Amputee: ‘We’re paying $1000 extra, if taxis pick us up at all’


By Vishani Ragobeer 

Ayeni Olutunde has served Guyana as an Officer in the Guyana Defence Force (GDF) for 34 years. Nowadays, you might see him weeding his yard or mixing cement for a construction project- both tasks he is well able to do despite having prosthetic legs.

Like many other amputees and persons with disabilities, however, discrimination continues to an additional challenge they must contend with.

Olutunde was one of several persons who gave testimonials about rehabilitation services in Guyana at the launch of the 2024 “Rehab Week” on Sunday at the Umana Yana in Georgetown.

Ayeni Olutunde at the Ptolemy Reid Rehabilitation Center

He was effusive in his praise for the Ptolemy Reid Rehabilitation Center, the place he got his prosthetic legs from.

But it was the journey to and from the centre for rehabilitation services that really opened his eyes to the challenges persons with disabilities grapple with while accessing public and private transportation.

“I would like to stress that one of the things I noticed going to the Ptolemy Reid Center that amputees are grappling with and suffering with is that when you call a taxi and they hear ‘wheelchair,’ it’s $1,000 more.

“When you flag a vehicle down, people don’t want to pick you up,” he lamented.

This isn’t the first time limited access to transportation and discrimination on the roadways has been raised by someone with a disability.

As far back as 2008, a survey conducted by the National Commission on Disability found that transport is a major hurdle for persons with disabilities.

In a 2018 study on the education of individuals with disabilities in Guyana, Keon Cheong, Ryan Kellems, Margaret Andersen and Katie Steed pointed out that many students with disabilities in Guyana do not have access to “adequate transportation for healthcare or related services” and oftentimes, have to undertake distant journeys to access the services they require.

Gabriel Gilkes, a wheelchair user, told the News Room that travelling around Guyana and accessing most buildings are challenging ventures. According to him, more accessible infrastructure is needed to support persons with disabilities like him.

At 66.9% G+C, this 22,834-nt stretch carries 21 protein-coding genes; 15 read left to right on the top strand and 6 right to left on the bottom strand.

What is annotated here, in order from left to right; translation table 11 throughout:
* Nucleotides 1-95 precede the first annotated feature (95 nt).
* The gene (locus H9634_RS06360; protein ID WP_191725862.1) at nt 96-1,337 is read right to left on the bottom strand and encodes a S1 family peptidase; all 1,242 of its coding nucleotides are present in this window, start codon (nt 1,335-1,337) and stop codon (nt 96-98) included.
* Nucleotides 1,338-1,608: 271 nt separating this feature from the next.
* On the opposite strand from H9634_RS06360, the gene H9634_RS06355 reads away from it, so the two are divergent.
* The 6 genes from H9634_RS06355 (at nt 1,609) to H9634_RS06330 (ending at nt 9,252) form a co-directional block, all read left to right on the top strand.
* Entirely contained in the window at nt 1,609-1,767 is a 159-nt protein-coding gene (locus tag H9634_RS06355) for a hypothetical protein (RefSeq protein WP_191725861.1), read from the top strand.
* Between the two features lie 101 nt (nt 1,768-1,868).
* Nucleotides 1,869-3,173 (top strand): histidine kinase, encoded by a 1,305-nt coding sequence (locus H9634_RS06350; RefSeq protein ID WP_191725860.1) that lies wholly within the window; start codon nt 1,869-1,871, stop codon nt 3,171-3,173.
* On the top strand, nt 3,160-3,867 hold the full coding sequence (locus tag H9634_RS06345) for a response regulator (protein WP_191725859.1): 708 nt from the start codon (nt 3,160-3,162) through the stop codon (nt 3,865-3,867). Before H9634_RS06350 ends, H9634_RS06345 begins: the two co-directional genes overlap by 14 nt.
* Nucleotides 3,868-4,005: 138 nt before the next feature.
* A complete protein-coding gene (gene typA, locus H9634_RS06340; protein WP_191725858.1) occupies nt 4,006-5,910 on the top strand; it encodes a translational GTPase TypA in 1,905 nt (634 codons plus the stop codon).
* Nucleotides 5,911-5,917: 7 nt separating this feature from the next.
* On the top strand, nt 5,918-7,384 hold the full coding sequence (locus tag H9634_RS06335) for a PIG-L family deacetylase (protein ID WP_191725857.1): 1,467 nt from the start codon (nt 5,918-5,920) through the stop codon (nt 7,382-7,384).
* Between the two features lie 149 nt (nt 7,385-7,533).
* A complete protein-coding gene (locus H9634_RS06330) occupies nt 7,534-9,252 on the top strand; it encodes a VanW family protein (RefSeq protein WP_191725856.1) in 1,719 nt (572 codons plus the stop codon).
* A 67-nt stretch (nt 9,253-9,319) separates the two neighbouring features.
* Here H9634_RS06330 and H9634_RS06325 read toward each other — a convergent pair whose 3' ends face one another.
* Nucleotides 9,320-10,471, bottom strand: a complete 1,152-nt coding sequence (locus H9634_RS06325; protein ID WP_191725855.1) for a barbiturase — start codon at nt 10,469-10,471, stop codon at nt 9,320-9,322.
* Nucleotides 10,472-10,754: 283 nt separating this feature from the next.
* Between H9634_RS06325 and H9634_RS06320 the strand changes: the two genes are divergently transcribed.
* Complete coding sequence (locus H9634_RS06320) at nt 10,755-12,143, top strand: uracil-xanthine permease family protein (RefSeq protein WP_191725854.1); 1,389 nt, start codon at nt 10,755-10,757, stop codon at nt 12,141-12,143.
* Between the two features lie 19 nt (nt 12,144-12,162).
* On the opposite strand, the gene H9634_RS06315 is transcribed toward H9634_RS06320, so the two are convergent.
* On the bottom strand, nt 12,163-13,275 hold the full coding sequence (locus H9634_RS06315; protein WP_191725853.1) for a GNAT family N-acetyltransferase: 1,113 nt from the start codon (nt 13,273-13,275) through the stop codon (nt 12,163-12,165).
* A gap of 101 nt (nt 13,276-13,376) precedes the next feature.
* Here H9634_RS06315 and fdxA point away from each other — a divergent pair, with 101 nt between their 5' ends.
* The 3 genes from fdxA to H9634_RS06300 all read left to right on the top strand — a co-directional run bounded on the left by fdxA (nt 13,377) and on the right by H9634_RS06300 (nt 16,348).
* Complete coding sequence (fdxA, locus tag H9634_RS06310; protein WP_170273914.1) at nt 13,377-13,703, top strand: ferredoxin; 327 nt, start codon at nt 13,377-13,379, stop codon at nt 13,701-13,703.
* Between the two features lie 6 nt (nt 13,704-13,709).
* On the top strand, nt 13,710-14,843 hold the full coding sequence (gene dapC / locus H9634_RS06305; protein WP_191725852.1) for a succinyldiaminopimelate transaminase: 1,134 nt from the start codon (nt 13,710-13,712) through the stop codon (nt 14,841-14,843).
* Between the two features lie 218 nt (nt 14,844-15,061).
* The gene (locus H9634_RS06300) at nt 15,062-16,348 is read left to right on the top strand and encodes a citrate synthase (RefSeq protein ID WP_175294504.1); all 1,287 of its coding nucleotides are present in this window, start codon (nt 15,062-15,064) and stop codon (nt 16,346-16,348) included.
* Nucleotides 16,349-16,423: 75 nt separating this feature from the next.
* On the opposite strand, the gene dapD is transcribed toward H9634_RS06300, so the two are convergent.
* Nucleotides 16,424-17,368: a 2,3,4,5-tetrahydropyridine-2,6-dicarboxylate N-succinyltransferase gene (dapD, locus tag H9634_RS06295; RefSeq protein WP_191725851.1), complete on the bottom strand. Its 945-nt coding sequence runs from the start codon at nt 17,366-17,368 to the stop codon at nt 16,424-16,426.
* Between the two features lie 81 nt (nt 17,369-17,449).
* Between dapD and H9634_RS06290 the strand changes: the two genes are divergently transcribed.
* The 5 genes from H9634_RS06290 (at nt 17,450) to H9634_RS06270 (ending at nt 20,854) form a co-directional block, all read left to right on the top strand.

“There should be more changes but not just for persons like myself but for persons who are visually impaired but for persons who are deaf and so,” Gilkes said in a News Room interview published in January 2023.

Wheelchair user Gabriel Gilkes ((Photo: News Room/ December 3, 2022)

So what can be done?

Well, for nearly 15 years now, Guyana has had its Persons with Disability Act. Section 5, Sub-Section 8 (Accessibility) of the Act sets the foundation for a Public Transportation Policy aimed at meeting the needs of persons with disabilities.

But that hasn’t exactly changed the status quo.

So Oluntunde called on Health Minister Dr. Frank Anthony- who also attended the launch of Rehab Week- to intervene in some way, possibly by engaging drivers or by engaging his cabinet colleagues on a strategy to eradicate the discrimination.

The GDF officer emphasised that “life isn’t finished” for persons with disabilities. What is lacking, he opined, is “a little more patience from the able-bodied public.”

The Health Minister responded to Olutunde’s requests.

“We have to work on our society… Why would a taxi man want to not pick up somebody with a disability?” Dr. Anthony questioned.

For him, any intervention from the government wouldn’t be very helpful unless there is widespread understanding and empathy among the general population. He vowed to help with continued advocacy for greater support for persons with disabilities.

“… hopefully with all of us advocating and working with people to change, we will have this change,” he said.

In the meantime, Olutunde tries as best as he can to get around. He, very seriously, speaks about driving his car with his amputated legs but appreciates the reality that not every person with a disability can do so.

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